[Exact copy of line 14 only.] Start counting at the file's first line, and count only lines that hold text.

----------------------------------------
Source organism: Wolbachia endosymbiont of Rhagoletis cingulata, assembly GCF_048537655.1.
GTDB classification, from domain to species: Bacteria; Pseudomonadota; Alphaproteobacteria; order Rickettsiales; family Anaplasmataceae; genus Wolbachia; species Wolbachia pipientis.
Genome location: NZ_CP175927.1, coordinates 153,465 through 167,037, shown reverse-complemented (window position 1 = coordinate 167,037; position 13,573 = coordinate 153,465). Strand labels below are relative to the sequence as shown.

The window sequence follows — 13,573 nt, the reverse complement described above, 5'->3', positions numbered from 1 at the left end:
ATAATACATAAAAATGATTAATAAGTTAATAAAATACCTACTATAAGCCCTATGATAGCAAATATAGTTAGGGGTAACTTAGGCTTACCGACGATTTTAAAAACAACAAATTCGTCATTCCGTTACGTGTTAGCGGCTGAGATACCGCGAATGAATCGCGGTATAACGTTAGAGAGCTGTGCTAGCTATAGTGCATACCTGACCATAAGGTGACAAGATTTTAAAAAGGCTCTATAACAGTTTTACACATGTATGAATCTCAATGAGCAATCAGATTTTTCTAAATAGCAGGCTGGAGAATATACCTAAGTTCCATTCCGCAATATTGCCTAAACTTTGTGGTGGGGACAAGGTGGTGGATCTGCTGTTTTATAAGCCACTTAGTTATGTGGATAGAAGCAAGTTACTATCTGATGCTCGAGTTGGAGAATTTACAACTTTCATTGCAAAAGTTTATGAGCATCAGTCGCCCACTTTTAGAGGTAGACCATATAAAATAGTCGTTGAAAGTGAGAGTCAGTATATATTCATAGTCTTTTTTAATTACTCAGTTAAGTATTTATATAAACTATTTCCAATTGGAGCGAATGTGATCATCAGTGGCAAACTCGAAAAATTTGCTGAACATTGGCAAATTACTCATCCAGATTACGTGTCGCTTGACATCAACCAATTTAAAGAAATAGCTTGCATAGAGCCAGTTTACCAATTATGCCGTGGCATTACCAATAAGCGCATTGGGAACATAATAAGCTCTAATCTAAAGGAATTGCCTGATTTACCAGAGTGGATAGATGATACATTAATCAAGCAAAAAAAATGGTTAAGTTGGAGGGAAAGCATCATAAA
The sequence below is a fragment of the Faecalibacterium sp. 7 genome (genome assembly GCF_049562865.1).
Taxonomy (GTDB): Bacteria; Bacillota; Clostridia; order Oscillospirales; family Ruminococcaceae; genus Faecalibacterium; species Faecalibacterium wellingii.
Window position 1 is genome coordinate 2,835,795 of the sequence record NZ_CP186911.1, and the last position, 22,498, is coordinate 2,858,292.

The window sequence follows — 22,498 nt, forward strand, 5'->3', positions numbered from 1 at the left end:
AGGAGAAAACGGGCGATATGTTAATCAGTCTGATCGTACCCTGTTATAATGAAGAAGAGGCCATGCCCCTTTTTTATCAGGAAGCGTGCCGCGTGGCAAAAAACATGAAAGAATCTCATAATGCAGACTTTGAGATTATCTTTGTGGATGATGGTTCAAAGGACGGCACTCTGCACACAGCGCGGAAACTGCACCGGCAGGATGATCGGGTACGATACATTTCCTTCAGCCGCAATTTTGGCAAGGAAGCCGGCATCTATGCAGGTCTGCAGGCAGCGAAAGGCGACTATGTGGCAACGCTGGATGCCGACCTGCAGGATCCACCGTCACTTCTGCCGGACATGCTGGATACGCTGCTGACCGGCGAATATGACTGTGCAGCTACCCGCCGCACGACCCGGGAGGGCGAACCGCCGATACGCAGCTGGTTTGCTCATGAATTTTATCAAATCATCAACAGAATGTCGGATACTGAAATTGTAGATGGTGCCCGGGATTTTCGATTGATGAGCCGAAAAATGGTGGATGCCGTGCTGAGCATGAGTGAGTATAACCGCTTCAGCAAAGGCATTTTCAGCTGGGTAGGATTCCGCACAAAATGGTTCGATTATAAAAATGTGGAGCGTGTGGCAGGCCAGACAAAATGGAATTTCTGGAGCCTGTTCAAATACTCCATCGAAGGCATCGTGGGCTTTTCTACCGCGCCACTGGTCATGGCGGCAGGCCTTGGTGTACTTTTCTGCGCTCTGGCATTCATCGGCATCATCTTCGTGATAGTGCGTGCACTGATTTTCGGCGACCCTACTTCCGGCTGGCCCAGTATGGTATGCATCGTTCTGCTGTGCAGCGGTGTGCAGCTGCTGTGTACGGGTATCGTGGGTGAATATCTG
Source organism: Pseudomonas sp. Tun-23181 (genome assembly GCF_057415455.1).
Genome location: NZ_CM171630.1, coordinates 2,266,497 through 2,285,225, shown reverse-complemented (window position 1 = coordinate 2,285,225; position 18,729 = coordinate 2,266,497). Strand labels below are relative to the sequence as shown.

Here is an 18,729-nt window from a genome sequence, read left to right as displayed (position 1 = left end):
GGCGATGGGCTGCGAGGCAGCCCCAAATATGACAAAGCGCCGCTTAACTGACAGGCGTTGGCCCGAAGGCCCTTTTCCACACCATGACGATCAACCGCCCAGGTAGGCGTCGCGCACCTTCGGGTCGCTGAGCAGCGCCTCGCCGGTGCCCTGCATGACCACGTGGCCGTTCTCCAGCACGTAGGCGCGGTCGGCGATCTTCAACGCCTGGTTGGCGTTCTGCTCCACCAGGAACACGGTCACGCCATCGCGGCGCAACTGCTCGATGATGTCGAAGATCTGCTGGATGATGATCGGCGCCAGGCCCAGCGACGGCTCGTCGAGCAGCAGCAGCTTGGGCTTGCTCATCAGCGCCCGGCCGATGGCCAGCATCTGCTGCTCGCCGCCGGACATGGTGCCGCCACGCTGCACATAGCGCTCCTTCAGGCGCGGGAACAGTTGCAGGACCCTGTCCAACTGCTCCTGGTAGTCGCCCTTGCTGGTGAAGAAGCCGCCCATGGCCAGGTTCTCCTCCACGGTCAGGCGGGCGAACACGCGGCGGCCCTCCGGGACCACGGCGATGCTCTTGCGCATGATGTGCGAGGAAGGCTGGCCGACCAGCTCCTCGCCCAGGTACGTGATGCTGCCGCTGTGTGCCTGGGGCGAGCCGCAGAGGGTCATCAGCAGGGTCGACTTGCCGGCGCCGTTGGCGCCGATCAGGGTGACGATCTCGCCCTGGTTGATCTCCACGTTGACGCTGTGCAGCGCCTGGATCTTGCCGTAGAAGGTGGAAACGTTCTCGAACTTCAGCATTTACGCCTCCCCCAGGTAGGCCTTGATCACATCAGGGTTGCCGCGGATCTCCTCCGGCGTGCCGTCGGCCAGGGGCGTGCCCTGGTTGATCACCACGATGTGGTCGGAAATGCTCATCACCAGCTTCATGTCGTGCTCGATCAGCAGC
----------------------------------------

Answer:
GGCGATGGGCTGCGAGGCAGCCCCAAATATGACAAAGCGCCGCTTAACTGACAGGCGTTGGCCCGAAGGCCCTTTTCCACACCATGACGATCAACCGCCCAGGTAGGCGTCGCGCACCTTCGGGTCGCTGAGCAGCGCCTCGCCGGTGCCCTGCATGACCACGTGGCCGTTCTCCAGCACGTAGGCGCGGTCGGCGATCTTCAACGCCTGGTTGGCGTTCTGCTCCACCAGGAACACGGTCACGCCATCGCGGCGCAACTGCTCGATGATGTCGAAGATCTGCTGGATGATGATCGGCGCCAGGCCCAGCGACGGCTCGTCGAGCAGCAGCAGCTTGGGCTTGCTCATCAGCGCCCGGCCGATGGCCAGCATCTGCTGCTCGCCGCCGGACATGGTGCCGCCACGCTGCACATAGCGCTCCTTCAGGCGCGGGAACAGTTGCAGGACCCTGTCCAACTGCTCCTGGTAGTCGCCCTTGCTGGTGAAGAAGCCGCCCATGGCCAGGTTCTCCTCCACGGTCAGGCGGGCGAACACGCGGCGGCCCTCCGGGACCACGGCGATGCTCTTGCGCATGATGTGCGAGGAAGGCTGGCCGACCAGCTCCTCGCCCAGGTACGTGATGCTGCCGCTGTGTGCCTGGGGCGAGCCGCAGAGGGTCATCAGCAGGGTCGACTTGCCGGCGCCGTTGGCGCCGATCAGGGTGACGATCTCGCCCTGGTTGATCTCCACGTTGACGCTGTGCAGCGCCTGGATCTTGCCGTAGAAGGTGGAAACGTTCTCGAACTTCAGCATTTACGCCTCCCCCAGGTAGGCCTTGATCACATCAGGGTTGCCGCGGATCTCCTCCGGCGTGCCGTCGGCCAGGGGCGTGCCCTGGTTGATCACCACGATGTGGTCGGAAATGCTCATCACCAGCTTCATGTCGTGCTCGATCAGCAGC